Meg Federico describes her mother’s less-than-golden years in a remembrance that is poignant, funny, and at times, simply heartbreaking. Her mother, Addie (a Wellesley graduate), and her equally aged, but new second husband, Walter (who comes with a grown daughter, Cathy), drink too much and are sinking into dementia. As Federico tries to bring order and compassionate care into a chaotic, even as it is well-to-do, household, she finds herself looking into her past and examining her troubled relationship with her suburban, country-club mother. In this excerpt, Addie, during a lucid interlude, confides her dashed hopes for a career in publishing to her astonished daughter…
I tried to think up lines of conversation that Mom could handle. Today, in the gloom, she was silent, depressed about Cathy and Walter. I’d never heard anything about her honeymoon aboard The Queen Mary, although I’d seen pictures of her wearing a very odd pleated cape, arm in arm with Dad, who was grinning. I brought up what I thought would be a happy reminiscence. “Oh, yes,” Mom said with a sigh. “That’s when your father told me I could not keep my job.”
“You wanted to keep working?” I had never heard this angle before. Mom’s face flooded with regret. “Well, they’d told me I showed promise at Scribner’s, you know. ‘But the children come first,’ he said. Hard words for a new bride to hear.”
I suddenly saw Mom in a new light, one that illuminated the background. She gave up her job and her independence for Dad, whose priorities were his children, his job, and then his wife. So she had marked time. She’d gotten rid of us all as quickly as she could, so she could finally have Dad to herself. But by the time we were all finally out of the house, it was too late. Dad had become an old man, too worn out to be an enthusiastic soul mate for his much younger wife, and perhaps unaware of her longings.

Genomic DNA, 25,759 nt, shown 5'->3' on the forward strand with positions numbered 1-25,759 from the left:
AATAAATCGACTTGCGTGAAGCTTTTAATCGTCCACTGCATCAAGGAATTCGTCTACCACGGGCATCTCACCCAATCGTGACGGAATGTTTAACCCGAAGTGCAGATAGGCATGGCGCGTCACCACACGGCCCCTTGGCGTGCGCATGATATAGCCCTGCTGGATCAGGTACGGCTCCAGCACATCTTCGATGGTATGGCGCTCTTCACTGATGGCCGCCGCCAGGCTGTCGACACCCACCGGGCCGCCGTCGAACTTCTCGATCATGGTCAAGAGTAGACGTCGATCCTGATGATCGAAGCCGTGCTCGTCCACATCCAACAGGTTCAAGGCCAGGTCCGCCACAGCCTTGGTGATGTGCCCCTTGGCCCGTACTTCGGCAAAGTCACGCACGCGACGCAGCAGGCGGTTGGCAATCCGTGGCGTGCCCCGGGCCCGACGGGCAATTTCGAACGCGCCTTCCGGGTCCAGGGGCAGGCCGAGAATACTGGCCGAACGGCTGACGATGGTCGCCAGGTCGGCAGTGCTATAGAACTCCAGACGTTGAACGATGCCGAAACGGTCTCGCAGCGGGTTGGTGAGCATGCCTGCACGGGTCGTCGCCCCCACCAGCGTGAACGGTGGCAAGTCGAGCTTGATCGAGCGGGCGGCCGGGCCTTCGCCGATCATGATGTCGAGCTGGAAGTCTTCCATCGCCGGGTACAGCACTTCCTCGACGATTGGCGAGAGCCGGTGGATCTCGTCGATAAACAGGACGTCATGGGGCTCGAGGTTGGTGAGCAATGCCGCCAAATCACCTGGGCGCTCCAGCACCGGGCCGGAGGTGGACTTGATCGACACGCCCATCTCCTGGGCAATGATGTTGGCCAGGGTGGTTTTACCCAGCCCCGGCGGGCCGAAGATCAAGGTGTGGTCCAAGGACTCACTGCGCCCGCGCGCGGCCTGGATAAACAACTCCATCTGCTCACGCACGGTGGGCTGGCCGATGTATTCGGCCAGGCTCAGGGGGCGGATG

Poor Mom! Then her husband died. So she got a new husband and what happened? She had to compete with Cathy! She has never been good at sharing. “Oh, Mom, how sad for you, and how hard,” I said. And her old face revealed her surprise that this secret pain was understood—ironically, by one of her children.
Mom rolled her head, tilting her eyes toward the window and the fenced yard beyond. “Is that some kind of dog?” she asked me, raising her bony finger to point. “Some kind of deer?” My heart sank. Her sudden trips to Kooky Town were always disturbing. I never knew where we were going to end up.
I got up to look, scrambling for what I’d say when there was nothing there. But in a corner of the yard, a large gray doe was cropping the grass close to the post where the lawn mower didn’t reach. She was big and wild and unexpected and glorious. Both Mom and I caught our breath. For a moment she looked right at us (though more than likely she glimpsed her own reflection in the window). Then, with a flick of her tail, she gathered herself and soared effortlessly, weightlessly over the railing, leaving us wildly, wildly happy.
From the book: Welcome to the Departure Lounge: Adventures in Mothering Mother © 2009 by Meg Federico. Published by arrangement with Random House, an imprint of The Random House Publishing Group, a division of Random House, Inc.
-by Apollinaire Scherr